Last year, Governor Mills signed a budget into law that expanded eligibility to the Medicare Savings Program (MSP), a profound investment in helping older Mainers pay for the cost of health care. Now, Mills’ supplemental budget proposes to reverse most of those changes, which could cause as many as 45,000 older Mainers to either lose eligibility for a program that provide thousands of dollars in critical support each year, or become eligible for less generous benefits.
The MSP helps older Americans with lower incomes pay for the costs of health care. There are several different tiers of assistance, for which states set eligibility criteria following certain federal standards. The program is funded through Medicaid with a combination of federal and state dollars, and more than 70 percent of last year’s eligibility expansion was projected to be paid for by federal funds. Maine, along with other states including Alaska, Connecticut, and Indiana, has set higher income eligibility limits to help more residents cope with the cost of health care later in life.
The two-year budget signed into law last July expanded eligibility for MSP in two ways: it removed the asset test, meaning older Mainers with low incomes would no longer have to spend down their savings or sell most of their assets before qualifying for assistance; and it expanded eligibility for different categories of beneficiaries based on their income relative to the federal poverty level (FPL).1 After the legislature passed the budget last July, DHHS touted the changes in a blog post, and since that time organizations representing retirees and other older Mainers have been informing their constituents of the anticipated expansion. For fiscal year 2024-25, the changes represented an investment of nearly $59 million in state and federal dollars to expand access to health care.
Now, less than eight months later, the supplemental budget proposes to roll back the income eligibility expansions. The administration proposes reverting MSP eligibility to its previous income levels, except for a higher QI cap of 202% FPL. The proposed benefit cuts are estimated to save the state approximately $14 million while foregoing $38 million in federal investments, all but approximately $7 million from the budget signed last July.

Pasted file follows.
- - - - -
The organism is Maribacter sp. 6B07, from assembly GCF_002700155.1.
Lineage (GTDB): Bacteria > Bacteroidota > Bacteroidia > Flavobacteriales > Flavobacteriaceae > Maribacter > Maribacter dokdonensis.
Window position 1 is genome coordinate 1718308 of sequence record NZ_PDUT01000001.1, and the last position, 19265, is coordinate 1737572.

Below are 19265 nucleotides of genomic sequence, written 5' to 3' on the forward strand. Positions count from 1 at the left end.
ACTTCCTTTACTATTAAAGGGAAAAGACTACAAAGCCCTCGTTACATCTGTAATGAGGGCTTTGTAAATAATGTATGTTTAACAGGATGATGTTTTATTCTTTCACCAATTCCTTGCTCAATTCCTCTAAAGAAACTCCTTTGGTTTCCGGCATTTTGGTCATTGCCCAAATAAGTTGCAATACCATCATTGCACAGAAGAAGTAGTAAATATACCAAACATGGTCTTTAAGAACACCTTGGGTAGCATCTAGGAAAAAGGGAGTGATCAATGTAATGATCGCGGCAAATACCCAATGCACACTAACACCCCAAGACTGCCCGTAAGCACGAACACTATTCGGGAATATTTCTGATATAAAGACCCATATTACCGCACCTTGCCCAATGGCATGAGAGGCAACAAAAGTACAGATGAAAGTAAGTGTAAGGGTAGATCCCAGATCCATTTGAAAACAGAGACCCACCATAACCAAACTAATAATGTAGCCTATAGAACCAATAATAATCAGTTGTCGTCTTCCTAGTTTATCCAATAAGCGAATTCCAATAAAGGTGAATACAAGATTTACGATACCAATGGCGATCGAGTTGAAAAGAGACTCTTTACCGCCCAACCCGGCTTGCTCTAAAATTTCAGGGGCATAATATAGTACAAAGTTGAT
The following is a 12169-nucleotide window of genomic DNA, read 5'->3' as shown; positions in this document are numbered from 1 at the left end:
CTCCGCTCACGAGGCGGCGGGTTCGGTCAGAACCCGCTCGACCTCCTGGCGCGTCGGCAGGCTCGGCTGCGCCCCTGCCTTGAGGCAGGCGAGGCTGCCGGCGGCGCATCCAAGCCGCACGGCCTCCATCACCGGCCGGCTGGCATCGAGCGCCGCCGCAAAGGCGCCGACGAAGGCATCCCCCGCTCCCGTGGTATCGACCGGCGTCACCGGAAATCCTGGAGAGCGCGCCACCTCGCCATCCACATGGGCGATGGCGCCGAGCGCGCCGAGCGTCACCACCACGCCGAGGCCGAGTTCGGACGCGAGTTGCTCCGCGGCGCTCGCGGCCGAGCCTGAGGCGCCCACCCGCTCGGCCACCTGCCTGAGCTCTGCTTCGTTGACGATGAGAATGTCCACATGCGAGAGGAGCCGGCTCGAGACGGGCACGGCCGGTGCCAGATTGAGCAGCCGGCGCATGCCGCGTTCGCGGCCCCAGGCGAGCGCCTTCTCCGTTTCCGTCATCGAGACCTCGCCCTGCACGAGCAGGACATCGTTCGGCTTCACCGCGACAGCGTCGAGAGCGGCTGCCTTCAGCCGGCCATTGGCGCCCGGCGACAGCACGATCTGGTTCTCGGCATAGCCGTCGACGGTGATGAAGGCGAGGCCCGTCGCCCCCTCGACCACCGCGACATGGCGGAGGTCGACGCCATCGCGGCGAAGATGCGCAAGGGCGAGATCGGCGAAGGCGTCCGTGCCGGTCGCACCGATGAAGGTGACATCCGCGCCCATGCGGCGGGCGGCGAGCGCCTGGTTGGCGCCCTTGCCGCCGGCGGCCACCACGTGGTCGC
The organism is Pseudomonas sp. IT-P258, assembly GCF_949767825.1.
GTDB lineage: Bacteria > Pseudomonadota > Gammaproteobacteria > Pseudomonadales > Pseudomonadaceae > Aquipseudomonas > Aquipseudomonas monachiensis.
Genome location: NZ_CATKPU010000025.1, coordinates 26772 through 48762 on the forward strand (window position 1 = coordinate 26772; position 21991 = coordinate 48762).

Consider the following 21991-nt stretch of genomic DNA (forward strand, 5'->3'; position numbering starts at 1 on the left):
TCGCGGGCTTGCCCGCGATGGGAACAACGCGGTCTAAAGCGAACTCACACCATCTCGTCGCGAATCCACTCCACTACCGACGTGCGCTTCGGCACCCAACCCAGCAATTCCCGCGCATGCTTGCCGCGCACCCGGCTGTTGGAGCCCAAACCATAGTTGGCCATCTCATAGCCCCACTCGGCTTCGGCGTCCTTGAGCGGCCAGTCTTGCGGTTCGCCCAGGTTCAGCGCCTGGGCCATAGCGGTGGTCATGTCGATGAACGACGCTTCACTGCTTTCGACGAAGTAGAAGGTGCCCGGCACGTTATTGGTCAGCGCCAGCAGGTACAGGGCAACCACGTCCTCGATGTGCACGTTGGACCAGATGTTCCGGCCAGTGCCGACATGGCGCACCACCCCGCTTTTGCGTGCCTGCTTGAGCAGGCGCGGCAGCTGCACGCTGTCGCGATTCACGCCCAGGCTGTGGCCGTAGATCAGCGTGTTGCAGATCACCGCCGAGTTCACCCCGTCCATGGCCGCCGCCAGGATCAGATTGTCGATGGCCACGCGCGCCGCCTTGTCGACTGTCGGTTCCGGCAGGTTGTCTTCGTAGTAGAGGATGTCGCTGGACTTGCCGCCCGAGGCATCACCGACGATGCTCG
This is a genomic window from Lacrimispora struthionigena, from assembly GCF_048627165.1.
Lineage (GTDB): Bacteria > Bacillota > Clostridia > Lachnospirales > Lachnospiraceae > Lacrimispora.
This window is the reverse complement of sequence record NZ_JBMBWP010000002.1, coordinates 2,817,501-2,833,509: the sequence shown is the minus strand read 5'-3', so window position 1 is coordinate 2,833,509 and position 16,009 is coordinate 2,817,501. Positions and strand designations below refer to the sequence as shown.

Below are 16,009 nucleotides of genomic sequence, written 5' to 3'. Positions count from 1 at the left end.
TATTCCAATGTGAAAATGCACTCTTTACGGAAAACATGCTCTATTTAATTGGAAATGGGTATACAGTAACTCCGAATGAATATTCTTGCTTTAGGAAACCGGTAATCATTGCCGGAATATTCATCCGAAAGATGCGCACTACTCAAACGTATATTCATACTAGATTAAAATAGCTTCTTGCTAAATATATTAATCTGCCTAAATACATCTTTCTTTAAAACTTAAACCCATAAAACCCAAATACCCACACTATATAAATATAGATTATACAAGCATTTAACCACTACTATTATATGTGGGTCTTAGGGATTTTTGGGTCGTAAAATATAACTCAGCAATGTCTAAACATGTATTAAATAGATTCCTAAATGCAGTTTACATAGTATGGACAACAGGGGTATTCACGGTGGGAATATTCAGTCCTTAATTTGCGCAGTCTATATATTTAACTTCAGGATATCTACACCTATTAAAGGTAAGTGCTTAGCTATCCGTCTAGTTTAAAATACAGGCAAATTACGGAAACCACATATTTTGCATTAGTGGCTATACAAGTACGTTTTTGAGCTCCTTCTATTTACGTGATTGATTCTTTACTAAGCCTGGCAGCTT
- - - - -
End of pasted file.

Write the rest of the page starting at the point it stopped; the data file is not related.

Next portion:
These proposed changes threaten tens of thousands of people in every community across the state. An analysis of from the US Census Bureau finds an estimated 45,000 Maine residents would either lose benefit eligibility or become eligible for less valuable benefits if these changes become law. This includes five percent of Aroostook County residents, 22 percent of Oxford County residents aged 65 and older, and more than 7,300 people in Cumberland County.
As Mainers continue to grapple with rising costs and the state has an extra surplus now is not the time to take health care supports away from some of the people who need it the most. MECEP urges legislators to keep their commitment to older Mainers and reject cuts to the Medicare Savings Program.
 The income limit for qualified Medicare beneficiaries (QMB), for whom MSP helps pay for Part B premiums, deductibles, copayments, and coinsurance, was increased from 150 to 185 percent of FPL. Eligibility for qualified individuals (QI), for whom MSP helps pay for Medicare Part B premiums if they have both Medicare Parts A and B, went from 170-185 percent FPL to 185-250 percent FPL. (Another tier, called specialized low-income Medicare beneficiaries (SLMB) which had an eligibility range of 150-170% FPL, was eliminated.)